Rutherford B. Hayes

Rutherford B. Hayes
Missing image
Rutherford B. Hayes

Order:19th President
Term of Office:March 3, 1877March 4, 1881
Followed:Ulysses S. Grant
Succeeded by:James Garfield
Date of BirthOctober 4, 1822
Place of Birth:Delaware, Ohio
Date of Death:January 17, 1893
Place of Death:Fremont, Ohio
First Lady:Lucy Webb Hayes
Political Party:Republican
Vice President:William A. Wheeler

Rutherford Birchard Hayes (October 4, 1822January 17, 1893) was the 19th (18771881) President of the United States.


Early political career

He was a Representative from Ohio prior to his Presidency. He was born in Delaware County, Ohio, October 4, 1822 to Rutherford Hayes and Sophia Birchard. Hayes' father died before Hayes was born. He attended the common schools, the Methodist Academy in Norwalk, Ohio, and the Webb Preparatory School in Middletown, Connecticut. He graduated from Kenyon College, Gambier, Ohio, in August 1842 and from the Harvard Law School in January 1845. He was admitted to the bar May 10, 1845, and commenced practice in Lower Sandusky (now Fremont). He moved to Cincinnati in 1849 and resumed the practice of law. He was city solicitor from 1857 to 1859. He was commissioned a major of the Twenty-third Regiment, Ohio Volunteer Infantry, June 27, 1861, lieutenant colonel October 24, 1861, colonel October 24, 1862, brigadier general of Volunteers October 9, 1864 and brevetted major general of Volunteers March 3, 1865.

Hayes was elected as a Republican to the Thirty-ninth and Fortieth Congresses and served from March 4, 1865, to July 20, 1867, when he resigned, having been nominated for Governor of Ohio. He was Governor from 1868 to 1872, and an unsuccessful candidate for election to the Forty-third Congress. He was again elected Governor and served from January 1876 to March 2, 1877, when he resigned, having been elected President of the United States. Since March 4, 1877 was a Sunday, Hayes took the oath of office in the Red Room of the White House on March 3. He took the oath again publicly on March 5 on the East Portico of the Capitol, and he served until March 4, 1881.


Missing image
Hayes' portrait

Hayes became president after the tumultuous, scandal-ridden years of the Grant administration. He had a reputation for honesty dating back to his Civil War years, when as a major general he had refused to campaign for Congress, saying that any officer who left his command to run for office "ought to be scalped." As Governor of Ohio, his scrupulousness sometimes dismayed even his political allies, and Hayes was nicknamed "Old Granny." Nevertheless, his opponent in the presidential election, Democrat Samuel J. Tilden was the favorite to win the presidential election and, in fact, won the popular vote by about 250,000 votes (with about 8.5 million voters in total).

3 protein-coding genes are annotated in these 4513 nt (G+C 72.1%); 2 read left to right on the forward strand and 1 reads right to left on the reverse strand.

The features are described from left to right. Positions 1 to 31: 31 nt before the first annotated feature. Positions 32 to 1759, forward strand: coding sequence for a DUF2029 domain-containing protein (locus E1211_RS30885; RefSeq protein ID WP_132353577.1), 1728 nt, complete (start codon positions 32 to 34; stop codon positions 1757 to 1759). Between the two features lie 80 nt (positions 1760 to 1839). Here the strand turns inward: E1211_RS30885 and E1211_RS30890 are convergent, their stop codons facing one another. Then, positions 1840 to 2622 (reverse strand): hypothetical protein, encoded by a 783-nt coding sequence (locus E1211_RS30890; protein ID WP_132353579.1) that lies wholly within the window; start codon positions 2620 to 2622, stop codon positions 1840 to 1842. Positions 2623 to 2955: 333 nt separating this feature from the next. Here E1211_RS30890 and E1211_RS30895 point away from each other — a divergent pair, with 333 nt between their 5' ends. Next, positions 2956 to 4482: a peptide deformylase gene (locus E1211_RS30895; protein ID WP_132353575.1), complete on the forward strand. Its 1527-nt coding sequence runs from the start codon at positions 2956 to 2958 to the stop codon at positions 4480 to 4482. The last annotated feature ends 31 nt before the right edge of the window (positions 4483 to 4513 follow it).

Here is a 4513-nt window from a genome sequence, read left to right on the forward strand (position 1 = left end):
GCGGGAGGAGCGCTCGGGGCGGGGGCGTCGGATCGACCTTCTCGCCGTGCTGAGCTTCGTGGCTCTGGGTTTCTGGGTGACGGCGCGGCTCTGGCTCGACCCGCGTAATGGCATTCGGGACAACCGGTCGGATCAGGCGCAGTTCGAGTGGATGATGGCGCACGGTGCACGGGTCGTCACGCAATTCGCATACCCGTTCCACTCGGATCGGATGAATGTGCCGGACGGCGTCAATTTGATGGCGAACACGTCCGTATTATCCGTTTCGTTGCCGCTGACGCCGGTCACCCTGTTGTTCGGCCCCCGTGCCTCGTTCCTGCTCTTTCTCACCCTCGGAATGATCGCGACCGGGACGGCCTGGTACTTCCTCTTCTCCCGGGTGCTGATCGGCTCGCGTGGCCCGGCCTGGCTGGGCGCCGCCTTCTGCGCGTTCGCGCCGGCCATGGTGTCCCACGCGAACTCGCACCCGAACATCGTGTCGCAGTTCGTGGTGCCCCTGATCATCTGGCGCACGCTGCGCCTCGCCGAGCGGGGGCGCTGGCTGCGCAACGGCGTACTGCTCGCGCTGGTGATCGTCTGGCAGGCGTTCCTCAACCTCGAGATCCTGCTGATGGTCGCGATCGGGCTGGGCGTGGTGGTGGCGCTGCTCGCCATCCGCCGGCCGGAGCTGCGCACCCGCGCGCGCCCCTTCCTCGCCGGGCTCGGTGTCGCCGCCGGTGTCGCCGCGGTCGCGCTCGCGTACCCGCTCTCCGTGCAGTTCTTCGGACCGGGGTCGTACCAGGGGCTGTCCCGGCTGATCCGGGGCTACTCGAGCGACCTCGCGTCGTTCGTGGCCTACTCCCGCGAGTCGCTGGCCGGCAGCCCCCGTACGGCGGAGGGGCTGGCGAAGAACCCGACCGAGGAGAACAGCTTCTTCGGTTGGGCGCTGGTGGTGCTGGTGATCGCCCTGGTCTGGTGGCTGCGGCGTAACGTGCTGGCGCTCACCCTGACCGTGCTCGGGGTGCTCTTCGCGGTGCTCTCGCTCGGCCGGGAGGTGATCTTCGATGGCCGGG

Election of 1876

However, as with all elections, the decision was left to the U.S. Electoral College, where the votes of four states were contested. In order to win, the candidates had to muster 185 votes: Tilden was short just one, with 184 votes, Hayes had 165, with 20 votes representing four states were contested. To make matters worse, three of these states (Florida, Louisiana, and South Carolina) were in the South, which was still under military occupation, the fourth being Oregon.

After months of deliberation and bargaining, Southern Democrats were assured that if Hayes were elected, he would pull federal troops out of the south and end Reconstruction. An agreement was made between them and the Republicans -- if Hayes' cabinet consisted of at least one Southerner and he withdrew all Union troups from the South, then he would become president. This is sometimes considered to be a second Corrupt Bargain.

Notable legislation

During his presidency Hayes signed a number of bills including one signed on February 15, 1879 which, for the first time, allowed female attorneys to argue cases before the Supreme Court of the United States.


PresidentRutherford B. Hayes1877 – 1881
Vice PresidentWilliam A. Wheeler1877 – 1881
Secretary of StateWilliam M. Evarts1877 – 1881
Secretary of the TreasuryJohn Sherman1877 – 1881
Secretary of WarGeorge W. McCrary1877 – 1879
 Alex Ramsey1879 – 1881
Attorney GeneralCharles Devens1877 – 1881
Postmaster GeneralDavid M. Key1877 – 1880
 Horace Maynard1880 – 1881
Secretary of the NavyRichard W. Thompson1877 – 1880
 Nathan Goff, Jr.1881
Secretary of the InteriorCarl Schurz1877 – 1881

Supreme Court appointments

Hayes appointed the following Justices to the Supreme Court of the United States:

Significant events during his presidency


Hayes did not seek re-election in 1880, keeping his pledge that he wouldn't run for a second term. He had, in his Inaugural Address, proposed a one-term limit for the presidency combined with an increase in the term length to six years. He died in Fremont, Sandusky County, Ohio, January 17, 1893. Interment was in Oakwood Cemetery. Following the gift of his home to the State of Ohio for the Spiegel Grove State Park he was reinterred there in 1915.

Related articles

External links

Preceded by:
Alexander Long
U.S. Congressman for the 2nd District of Ohio
1865 – 1867
Succeeded by:
Samuel F. Cary
Preceded by:
Jacob D. Cox
Governor of Ohio
1868 – 1872
Succeeded by:
Edward F. Noyes
Preceded by:
William Allen
Governor of Ohio
1876 – 1877
Succeeded by:
Thomas L. Young
Preceded by:
Ulysses S. Grant
Republican Party Presidential candidate
1876 (won)
Succeeded by:
James A. Garfield
Preceded by:
Ulysses S. Grant
President of the United States
March 4, 1877March 4, 1881
Succeeded by:
James A. Garfield

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